Los Angeles Apparel reports 2 more cases of COVID-19 in what officials called an 'open outbreak investigation'
At least 377 workers at Los Angeles Apparel have tested positive for COVID-19, according to the...At least 377 workers at Los Angeles Apparel have tested positive for COVID-19, according to the Los Angeles County Department of Public Health. Dov Charney, the company's founder, denied there was an "outbreak" at his company in a July interview with Business Insider. Since then, two more workers have caught the coronavirus. "The facility is under surveillance and is following infection control measures and the facility is reporting cases that immediately come to their attention to Public Health as they have been instructed to do," a spokesperson for the health department told Business Insider. Visit Business Insider's homepage for more stories. Los Angeles Apparel founder Dov Charney denied last month that there is an "outbreak" of COVID-19 at his company, but local health officials say the brand — which was shut down for weeks earlier this year after 375 employees tested positive for the coronavirus — has reported two more cases of the viral disease over 14 days. "The investigation at LA Apparel is still an open outbreak investigation," a spokesperson for the Los Angeles County Department of Public Health told Business Insider last week. "Through our investigation of these two new cases, social distancing measures were adhered to and no other employees were exposed," the spokesperson added. "The facility will remain under surveillance." The company did not respond to a request for comment on what support it is providing infected staff or about the two other infections. Charney did not respond when Business Insider asked about the Department of Public Health's recent statement. In a July interview with Business Insider, Charney, the former head of American Apparel who was forced out over allegations of serial sexual harassment and financial mismanagement (allegations he denies), insisted that the problems at his company reflected the community with which it was in. "We have not had an outbreak at Los Angeles Apparel," Charney asserted, citing an infection rate of 15% that he said mirrored a local health clinic's test results. The clinic denied this, and his math hinged on there being 300 cases, not 375. By comparison, Los Angeles County's positive test rate has not exceeded 10% over the last two months. Now the toll has risen to at least 377, with four workers dead, according to the Los Angeles County Department of Public Health, which first shuttered Charney's operations in late June over what inspectors and former employees said was a lack of social distancing. "We live in a free society," Charney told Business Insider soon after. "It's not like Big Brother can be there all the time." After its closure, operations are up and running again under the eye of public health authorities, which say conditions have improved after their demands — safety training for employees and better enforcement of physical distancing at their workplace — were met. "The facility is under surveillance and is following infection control measures and the facility is reporting cases that immediately come to their attention... as they have been instructed to do," the spokesperson said. Reopened, Los Angeles Apparel is once more fulfilling mask orders for the federal government, including the US Air Force, as The Daily Beast reported, under a contract that labels the company a "small disadvantaged business." Have a news tip? Email this reporter: firstname.lastname@example.orgJoin the conversation about this story » NOW WATCH: Inside London during COVID-19 lockdown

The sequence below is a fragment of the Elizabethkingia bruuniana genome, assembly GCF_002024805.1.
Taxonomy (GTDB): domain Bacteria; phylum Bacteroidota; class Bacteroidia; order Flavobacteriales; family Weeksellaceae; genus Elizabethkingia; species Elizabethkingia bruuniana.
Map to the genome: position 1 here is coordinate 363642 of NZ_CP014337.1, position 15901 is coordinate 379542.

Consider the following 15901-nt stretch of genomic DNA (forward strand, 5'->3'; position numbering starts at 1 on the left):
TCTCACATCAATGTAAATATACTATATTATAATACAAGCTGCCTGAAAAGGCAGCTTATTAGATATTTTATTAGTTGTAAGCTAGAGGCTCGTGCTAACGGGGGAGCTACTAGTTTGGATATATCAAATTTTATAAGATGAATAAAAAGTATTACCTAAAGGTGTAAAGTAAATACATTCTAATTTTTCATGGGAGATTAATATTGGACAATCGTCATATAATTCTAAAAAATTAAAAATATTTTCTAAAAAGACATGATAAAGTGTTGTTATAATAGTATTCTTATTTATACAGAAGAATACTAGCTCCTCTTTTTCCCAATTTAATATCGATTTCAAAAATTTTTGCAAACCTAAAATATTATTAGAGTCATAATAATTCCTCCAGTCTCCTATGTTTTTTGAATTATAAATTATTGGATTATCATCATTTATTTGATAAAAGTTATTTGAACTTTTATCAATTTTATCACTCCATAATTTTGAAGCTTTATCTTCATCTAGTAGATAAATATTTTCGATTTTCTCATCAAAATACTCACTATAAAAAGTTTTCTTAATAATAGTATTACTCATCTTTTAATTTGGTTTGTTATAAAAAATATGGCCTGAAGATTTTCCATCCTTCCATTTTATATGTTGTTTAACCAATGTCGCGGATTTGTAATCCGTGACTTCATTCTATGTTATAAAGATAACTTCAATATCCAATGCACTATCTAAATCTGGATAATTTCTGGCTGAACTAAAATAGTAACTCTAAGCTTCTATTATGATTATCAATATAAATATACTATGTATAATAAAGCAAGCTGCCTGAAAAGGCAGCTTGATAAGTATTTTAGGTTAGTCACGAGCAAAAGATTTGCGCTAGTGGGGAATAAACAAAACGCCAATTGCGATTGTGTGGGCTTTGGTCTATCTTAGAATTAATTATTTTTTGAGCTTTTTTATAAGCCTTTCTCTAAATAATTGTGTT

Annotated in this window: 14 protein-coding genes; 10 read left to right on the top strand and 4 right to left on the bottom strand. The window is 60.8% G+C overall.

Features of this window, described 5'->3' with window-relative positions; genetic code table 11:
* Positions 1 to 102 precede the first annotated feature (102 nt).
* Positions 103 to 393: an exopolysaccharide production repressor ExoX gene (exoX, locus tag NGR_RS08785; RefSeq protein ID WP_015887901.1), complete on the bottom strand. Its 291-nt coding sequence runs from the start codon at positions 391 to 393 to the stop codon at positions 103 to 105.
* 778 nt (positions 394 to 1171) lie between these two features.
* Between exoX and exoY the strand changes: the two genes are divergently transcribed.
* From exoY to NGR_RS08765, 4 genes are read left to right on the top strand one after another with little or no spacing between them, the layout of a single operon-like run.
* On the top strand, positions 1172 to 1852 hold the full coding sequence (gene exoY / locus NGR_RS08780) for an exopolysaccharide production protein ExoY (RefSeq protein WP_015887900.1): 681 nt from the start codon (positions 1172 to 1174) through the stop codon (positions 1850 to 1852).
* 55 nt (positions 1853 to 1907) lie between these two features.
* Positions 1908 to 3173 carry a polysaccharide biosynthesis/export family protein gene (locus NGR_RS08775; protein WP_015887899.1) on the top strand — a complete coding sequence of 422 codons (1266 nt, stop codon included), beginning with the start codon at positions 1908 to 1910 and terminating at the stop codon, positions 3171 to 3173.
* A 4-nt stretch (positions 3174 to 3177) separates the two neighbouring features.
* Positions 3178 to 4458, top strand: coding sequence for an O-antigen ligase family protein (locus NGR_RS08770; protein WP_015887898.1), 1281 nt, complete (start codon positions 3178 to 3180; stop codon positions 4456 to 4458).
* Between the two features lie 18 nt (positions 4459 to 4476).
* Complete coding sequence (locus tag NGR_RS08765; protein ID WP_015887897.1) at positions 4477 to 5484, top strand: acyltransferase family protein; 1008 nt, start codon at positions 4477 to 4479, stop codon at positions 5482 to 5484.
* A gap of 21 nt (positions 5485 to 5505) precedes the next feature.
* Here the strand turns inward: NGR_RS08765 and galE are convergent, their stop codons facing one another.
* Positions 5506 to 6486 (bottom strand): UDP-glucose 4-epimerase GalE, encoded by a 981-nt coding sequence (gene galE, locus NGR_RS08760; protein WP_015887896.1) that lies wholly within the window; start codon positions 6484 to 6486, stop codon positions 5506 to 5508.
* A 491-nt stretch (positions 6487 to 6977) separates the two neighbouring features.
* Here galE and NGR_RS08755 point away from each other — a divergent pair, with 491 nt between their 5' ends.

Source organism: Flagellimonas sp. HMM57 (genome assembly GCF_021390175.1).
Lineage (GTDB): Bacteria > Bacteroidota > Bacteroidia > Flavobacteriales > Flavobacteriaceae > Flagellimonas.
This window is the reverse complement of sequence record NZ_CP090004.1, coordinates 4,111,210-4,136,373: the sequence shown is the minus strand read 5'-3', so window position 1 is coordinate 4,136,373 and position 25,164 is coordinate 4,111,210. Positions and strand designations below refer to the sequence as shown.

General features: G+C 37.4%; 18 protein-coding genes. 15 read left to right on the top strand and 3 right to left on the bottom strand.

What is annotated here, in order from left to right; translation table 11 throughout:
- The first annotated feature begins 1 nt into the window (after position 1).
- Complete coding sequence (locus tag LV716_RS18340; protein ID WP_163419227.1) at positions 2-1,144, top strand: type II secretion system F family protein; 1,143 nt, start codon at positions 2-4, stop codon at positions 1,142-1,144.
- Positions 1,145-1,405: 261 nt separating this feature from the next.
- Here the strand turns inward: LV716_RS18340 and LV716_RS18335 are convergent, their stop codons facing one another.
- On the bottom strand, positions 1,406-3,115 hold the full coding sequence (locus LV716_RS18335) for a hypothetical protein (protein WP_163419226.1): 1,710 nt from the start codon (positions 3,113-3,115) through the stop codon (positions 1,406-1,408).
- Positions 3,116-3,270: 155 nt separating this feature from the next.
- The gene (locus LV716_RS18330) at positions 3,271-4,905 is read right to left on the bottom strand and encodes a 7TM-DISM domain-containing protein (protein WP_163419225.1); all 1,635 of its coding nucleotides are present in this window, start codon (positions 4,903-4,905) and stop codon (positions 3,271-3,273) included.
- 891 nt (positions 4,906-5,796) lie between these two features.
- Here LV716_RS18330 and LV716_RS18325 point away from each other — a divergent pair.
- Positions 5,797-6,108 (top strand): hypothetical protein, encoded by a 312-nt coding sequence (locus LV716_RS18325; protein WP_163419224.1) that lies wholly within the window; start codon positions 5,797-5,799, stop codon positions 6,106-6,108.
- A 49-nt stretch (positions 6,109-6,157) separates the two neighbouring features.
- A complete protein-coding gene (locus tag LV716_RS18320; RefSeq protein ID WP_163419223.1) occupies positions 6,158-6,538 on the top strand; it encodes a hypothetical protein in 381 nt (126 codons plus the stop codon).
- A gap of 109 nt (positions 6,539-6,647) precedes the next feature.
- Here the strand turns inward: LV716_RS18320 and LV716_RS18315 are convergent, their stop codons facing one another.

Testing has found positive cases at North Carolina facilities, but officials refuse to release the informationA...Testing has found positive cases at North Carolina facilities, but officials refuse to release the informationA chicken processing facility in western North Carolina reportedly underwent widespread testing for Covid-19 in early June.Workers at the plant were scared. Several employees had already tested positive and the company, Case Farms – which has been repeatedly condemned for animal treatment and workers’ rights violations – was not providing proper protective equipment. Continue reading...